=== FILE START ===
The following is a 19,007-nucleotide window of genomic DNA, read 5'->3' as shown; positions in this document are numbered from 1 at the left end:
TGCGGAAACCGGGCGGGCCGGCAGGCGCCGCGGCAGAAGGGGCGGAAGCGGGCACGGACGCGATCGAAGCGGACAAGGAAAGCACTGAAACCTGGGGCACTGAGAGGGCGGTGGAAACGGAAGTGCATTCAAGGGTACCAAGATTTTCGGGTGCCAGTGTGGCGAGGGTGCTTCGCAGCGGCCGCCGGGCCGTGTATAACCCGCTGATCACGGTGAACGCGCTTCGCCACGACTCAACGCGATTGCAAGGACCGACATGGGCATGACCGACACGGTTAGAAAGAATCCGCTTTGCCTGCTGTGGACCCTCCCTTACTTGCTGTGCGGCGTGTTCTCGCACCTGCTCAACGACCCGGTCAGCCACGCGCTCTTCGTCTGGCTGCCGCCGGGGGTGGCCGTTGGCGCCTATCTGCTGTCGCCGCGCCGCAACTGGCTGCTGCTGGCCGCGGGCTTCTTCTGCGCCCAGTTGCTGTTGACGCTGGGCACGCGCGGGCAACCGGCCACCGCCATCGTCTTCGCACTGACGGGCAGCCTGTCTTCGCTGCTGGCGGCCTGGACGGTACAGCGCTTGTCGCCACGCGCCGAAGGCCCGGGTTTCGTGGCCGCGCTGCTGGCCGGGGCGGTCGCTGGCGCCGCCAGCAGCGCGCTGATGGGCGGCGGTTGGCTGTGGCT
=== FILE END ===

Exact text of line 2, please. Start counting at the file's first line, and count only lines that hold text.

TGCGGAAACCGGGCGGGCCGGCAGGCGCCGCGGCAGAAGGGGCGGAAGCGGGCACGGACGCGATCGAAGCGGACAAGGAAAGCACTGAAACCTGGGGCACTGAGAGGGCGGTGGAAACGGAAGTGCATTCAAGGGTACCAAGATTTTCGGGTGCCAGTGTGGCGAGGGTGCTTCGCAGCGGCCGCCGGGCCGTGTATAACCCGCTGATCACGGTGAACGCGCTTCGCCACGACTCAACGCGATTGCAAGGACCGACATGGGCATGACCGACACGGTTAGAAAGAATCCGCTTTGCCTGCTGTGGACCCTCCCTTACTTGCTGTGCGGCGTGTTCTCGCACCTGCTCAACGACCCGGTCAGCCACGCGCTCTTCGTCTGGCTGCCGCCGGGGGTGGCCGTTGGCGCCTATCTGCTGTCGCCGCGCCGCAACTGGCTGCTGCTGGCCGCGGGCTTCTTCTGCGCCCAGTTGCTGTTGACGCTGGGCACGCGCGGGCAACCGGCCACCGCCATCGTCTTCGCACTGACGGGCAGCCTGTCTTCGCTGCTGGCGGCCTGGACGGTACAGCGCTTGTCGCCACGCGCCGAAGGCCCGGGTTTCGTGGCCGCGCTGCTGGCCGGGGCGGTCGCTGGCGCCGCCAGCAGCGCGCTGATGGGCGGCGGTTGGCTGTGGCT